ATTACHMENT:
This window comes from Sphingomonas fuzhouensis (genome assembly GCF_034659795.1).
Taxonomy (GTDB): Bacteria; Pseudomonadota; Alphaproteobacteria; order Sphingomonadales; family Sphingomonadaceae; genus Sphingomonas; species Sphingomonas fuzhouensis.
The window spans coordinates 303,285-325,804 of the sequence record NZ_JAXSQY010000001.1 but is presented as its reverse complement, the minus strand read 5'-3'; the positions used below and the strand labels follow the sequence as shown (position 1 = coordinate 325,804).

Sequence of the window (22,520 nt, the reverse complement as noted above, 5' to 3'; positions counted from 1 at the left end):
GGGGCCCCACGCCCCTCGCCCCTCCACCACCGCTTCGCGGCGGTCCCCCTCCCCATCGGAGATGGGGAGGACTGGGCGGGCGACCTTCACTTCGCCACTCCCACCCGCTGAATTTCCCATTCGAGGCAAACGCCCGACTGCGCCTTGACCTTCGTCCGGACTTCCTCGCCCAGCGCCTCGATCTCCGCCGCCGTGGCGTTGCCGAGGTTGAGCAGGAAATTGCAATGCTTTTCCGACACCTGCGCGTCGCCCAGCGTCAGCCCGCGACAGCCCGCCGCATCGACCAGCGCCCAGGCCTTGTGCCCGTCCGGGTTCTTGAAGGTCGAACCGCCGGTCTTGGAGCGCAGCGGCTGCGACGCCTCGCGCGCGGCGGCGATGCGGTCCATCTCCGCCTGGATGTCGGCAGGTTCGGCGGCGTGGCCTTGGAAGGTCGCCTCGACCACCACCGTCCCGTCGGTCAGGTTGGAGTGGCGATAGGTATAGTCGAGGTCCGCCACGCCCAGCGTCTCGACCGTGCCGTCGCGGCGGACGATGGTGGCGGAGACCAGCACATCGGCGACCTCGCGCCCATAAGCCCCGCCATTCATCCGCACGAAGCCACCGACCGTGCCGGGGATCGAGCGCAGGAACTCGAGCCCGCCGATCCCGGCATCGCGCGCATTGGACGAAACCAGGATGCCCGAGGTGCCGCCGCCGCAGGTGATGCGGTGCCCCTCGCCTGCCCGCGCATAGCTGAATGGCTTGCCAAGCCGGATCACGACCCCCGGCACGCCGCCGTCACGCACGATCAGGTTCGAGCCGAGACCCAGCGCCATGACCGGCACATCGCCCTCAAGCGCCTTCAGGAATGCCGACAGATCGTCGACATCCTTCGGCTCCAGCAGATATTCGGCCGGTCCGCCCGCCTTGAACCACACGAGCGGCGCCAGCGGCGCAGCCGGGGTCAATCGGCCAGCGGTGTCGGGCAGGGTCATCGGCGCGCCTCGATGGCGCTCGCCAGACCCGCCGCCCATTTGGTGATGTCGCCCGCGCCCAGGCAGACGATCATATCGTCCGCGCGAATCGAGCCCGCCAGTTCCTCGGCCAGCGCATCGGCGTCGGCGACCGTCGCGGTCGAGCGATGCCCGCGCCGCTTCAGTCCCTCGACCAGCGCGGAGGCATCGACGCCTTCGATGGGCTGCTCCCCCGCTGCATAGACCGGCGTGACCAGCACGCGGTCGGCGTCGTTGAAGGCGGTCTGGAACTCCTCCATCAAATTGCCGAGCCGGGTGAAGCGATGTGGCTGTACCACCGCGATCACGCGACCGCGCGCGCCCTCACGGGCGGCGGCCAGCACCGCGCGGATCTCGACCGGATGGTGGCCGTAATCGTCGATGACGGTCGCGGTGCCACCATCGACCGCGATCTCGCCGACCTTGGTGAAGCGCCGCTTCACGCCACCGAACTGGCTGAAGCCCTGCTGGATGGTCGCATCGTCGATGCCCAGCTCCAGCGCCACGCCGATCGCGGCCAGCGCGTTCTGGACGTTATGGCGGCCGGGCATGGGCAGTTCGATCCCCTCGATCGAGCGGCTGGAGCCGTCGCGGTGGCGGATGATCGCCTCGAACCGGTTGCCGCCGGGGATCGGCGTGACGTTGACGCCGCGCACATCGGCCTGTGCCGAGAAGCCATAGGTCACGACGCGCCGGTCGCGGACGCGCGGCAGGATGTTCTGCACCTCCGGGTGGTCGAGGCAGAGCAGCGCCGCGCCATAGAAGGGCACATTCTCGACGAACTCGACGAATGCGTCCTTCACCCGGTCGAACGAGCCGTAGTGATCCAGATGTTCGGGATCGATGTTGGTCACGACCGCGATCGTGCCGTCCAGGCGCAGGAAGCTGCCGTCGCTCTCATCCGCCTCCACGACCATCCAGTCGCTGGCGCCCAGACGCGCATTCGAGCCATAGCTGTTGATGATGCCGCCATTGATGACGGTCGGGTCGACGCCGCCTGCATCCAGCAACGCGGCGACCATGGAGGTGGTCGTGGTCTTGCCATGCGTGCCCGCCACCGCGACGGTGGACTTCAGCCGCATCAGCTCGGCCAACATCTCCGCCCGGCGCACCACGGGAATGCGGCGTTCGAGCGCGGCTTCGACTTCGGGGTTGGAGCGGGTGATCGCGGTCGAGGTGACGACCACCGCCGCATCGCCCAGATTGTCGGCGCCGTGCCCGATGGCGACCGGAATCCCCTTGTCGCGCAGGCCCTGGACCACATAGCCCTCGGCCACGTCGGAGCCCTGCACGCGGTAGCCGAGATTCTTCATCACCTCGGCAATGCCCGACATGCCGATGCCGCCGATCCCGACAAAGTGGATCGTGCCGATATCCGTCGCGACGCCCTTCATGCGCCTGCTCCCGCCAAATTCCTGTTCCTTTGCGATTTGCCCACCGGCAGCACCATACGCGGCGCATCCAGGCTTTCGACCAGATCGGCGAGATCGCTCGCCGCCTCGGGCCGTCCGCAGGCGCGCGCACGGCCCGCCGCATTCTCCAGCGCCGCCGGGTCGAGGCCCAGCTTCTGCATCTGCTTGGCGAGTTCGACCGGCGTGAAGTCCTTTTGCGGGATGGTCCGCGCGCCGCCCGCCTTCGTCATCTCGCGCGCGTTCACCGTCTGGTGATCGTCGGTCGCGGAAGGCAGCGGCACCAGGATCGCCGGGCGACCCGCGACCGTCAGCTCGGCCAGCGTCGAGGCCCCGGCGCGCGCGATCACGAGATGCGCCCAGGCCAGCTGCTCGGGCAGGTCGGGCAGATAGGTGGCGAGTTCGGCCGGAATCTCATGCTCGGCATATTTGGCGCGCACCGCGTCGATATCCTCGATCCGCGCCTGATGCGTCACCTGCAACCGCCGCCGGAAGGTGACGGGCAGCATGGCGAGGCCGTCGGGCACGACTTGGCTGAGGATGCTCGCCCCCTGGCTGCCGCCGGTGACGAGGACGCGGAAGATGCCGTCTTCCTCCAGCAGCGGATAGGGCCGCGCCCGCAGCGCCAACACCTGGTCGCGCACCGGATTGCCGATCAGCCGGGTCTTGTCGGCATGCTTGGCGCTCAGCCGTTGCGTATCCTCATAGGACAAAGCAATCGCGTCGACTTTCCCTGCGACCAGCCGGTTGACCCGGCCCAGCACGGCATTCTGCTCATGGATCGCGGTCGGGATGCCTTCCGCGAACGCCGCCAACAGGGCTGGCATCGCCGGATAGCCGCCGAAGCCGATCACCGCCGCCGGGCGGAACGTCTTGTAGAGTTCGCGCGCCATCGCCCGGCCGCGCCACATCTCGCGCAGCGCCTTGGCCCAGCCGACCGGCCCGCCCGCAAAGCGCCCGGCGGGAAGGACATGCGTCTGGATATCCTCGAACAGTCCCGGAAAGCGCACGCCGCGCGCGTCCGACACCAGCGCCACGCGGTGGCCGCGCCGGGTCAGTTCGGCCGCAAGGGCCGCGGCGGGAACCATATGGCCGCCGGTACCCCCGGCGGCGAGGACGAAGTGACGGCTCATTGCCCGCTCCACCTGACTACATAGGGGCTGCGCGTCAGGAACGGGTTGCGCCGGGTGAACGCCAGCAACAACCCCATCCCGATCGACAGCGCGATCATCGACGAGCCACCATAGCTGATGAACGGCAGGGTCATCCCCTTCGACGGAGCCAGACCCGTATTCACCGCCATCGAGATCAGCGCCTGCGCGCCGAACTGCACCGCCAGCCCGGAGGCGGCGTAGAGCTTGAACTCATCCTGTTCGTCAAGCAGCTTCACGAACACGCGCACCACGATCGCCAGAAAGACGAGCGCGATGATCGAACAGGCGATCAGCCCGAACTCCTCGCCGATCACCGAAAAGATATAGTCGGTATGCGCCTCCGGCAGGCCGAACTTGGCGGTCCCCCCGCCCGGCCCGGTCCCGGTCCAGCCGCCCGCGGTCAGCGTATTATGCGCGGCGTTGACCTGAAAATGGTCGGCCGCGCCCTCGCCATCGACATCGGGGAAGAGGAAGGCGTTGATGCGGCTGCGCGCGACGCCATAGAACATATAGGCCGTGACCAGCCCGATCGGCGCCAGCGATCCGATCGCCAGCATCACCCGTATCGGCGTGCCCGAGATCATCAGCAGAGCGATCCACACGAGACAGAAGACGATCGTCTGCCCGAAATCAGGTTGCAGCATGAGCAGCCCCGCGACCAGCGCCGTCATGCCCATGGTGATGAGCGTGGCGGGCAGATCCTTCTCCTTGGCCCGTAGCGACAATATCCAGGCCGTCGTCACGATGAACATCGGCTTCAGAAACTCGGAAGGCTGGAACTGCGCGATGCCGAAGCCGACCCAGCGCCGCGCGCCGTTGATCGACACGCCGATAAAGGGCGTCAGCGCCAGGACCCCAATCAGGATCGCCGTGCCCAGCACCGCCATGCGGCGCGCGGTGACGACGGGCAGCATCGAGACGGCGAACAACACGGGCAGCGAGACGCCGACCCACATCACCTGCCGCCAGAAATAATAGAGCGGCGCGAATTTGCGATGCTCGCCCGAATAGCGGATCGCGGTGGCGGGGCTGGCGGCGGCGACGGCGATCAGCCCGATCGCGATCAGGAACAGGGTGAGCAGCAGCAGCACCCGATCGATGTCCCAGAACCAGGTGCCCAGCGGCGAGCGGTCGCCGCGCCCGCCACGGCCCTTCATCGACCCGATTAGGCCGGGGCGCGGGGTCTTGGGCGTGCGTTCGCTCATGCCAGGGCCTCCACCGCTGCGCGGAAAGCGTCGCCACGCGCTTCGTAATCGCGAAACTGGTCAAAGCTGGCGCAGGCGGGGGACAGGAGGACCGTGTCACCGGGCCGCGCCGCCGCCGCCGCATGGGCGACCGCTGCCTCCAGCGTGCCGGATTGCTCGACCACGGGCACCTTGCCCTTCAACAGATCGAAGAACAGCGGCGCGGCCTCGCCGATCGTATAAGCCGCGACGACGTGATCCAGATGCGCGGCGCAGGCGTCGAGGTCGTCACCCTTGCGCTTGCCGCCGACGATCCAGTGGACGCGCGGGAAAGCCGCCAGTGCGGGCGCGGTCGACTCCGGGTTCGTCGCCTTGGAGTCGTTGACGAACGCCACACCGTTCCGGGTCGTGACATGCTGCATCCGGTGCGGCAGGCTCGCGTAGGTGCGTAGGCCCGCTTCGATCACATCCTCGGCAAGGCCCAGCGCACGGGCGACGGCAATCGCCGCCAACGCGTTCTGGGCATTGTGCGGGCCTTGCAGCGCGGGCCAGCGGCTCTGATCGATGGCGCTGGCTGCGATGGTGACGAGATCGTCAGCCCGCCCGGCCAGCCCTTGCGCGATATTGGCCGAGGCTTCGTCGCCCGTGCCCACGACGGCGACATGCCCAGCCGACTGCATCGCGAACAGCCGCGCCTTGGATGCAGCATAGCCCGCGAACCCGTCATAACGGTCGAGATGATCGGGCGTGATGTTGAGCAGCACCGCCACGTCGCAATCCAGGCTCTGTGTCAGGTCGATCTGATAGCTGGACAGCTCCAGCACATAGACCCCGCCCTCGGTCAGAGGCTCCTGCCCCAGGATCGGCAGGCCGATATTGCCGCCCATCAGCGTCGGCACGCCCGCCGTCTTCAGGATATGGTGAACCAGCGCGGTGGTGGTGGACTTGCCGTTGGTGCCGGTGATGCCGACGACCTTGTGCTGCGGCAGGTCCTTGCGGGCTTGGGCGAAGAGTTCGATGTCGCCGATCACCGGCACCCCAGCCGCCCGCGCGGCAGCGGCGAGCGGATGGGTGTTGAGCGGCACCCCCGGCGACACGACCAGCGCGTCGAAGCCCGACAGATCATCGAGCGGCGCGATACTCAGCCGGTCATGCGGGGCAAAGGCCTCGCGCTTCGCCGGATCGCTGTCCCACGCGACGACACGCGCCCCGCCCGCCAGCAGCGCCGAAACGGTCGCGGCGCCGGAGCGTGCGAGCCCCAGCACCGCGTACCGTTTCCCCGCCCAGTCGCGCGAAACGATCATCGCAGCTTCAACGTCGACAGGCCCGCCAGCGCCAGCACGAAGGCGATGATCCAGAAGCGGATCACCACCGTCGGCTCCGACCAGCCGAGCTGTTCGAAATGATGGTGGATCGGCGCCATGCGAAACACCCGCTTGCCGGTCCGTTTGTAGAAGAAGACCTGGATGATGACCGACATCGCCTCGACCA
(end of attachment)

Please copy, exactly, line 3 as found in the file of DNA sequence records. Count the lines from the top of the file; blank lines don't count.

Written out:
The window spans coordinates 303,285-325,804 of the sequence record NZ_JAXSQY010000001.1 but is presented as its reverse complement, the minus strand read 5'-3'; the positions used below and the strand labels follow the sequence as shown (position 1 = coordinate 325,804).